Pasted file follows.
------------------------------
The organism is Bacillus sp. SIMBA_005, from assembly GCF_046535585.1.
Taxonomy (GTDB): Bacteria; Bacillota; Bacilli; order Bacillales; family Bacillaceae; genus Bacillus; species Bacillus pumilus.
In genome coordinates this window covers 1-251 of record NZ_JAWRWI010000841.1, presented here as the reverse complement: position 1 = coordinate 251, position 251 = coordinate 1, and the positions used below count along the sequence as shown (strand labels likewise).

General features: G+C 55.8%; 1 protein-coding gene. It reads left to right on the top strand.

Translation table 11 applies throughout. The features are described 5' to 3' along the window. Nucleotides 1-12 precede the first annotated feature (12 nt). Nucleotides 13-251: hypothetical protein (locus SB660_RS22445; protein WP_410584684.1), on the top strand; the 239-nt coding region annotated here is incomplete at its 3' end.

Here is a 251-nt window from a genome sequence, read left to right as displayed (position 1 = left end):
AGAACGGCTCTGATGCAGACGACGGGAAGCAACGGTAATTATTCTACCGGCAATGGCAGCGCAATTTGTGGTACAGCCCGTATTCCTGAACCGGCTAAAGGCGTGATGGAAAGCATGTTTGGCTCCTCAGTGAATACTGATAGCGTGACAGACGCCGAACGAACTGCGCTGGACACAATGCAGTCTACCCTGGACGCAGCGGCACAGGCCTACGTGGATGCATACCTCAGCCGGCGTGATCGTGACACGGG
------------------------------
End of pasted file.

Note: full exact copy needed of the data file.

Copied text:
The organism is Bacillus sp. SIMBA_005, from assembly GCF_046535585.1.
Taxonomy (GTDB): Bacteria; Bacillota; Bacilli; order Bacillales; family Bacillaceae; genus Bacillus; species Bacillus pumilus.
In genome coordinates this window covers 1-251 of record NZ_JAWRWI010000841.1, presented here as the reverse complement: position 1 = coordinate 251, position 251 = coordinate 1, and the positions used below count along the sequence as shown (strand labels likewise).

General features: G+C 55.8%; 1 protein-coding gene. It reads left to right on the top strand.

Translation table 11 applies throughout. The features are described 5' to 3' along the window. Nucleotides 1-12 precede the first annotated feature (12 nt). Nucleotides 13-251: hypothetical protein (locus SB660_RS22445; protein WP_410584684.1), on the top strand; the 239-nt coding region annotated here is incomplete at its 3' end.

Here is a 251-nt window from a genome sequence, read left to right as displayed (position 1 = left end):
AGAACGGCTCTGATGCAGACGACGGGAAGCAACGGTAATTATTCTACCGGCAATGGCAGCGCAATTTGTGGTACAGCCCGTATTCCTGAACCGGCTAAAGGCGTGATGGAAAGCATGTTTGGCTCCTCAGTGAATACTGATAGCGTGACAGACGCCGAACGAACTGCGCTGGACACAATGCAGTCTACCCTGGACGCAGCGGCACAGGCCTACGTGGATGCATACCTCAGCCGGCGTGATCGTGACACGGG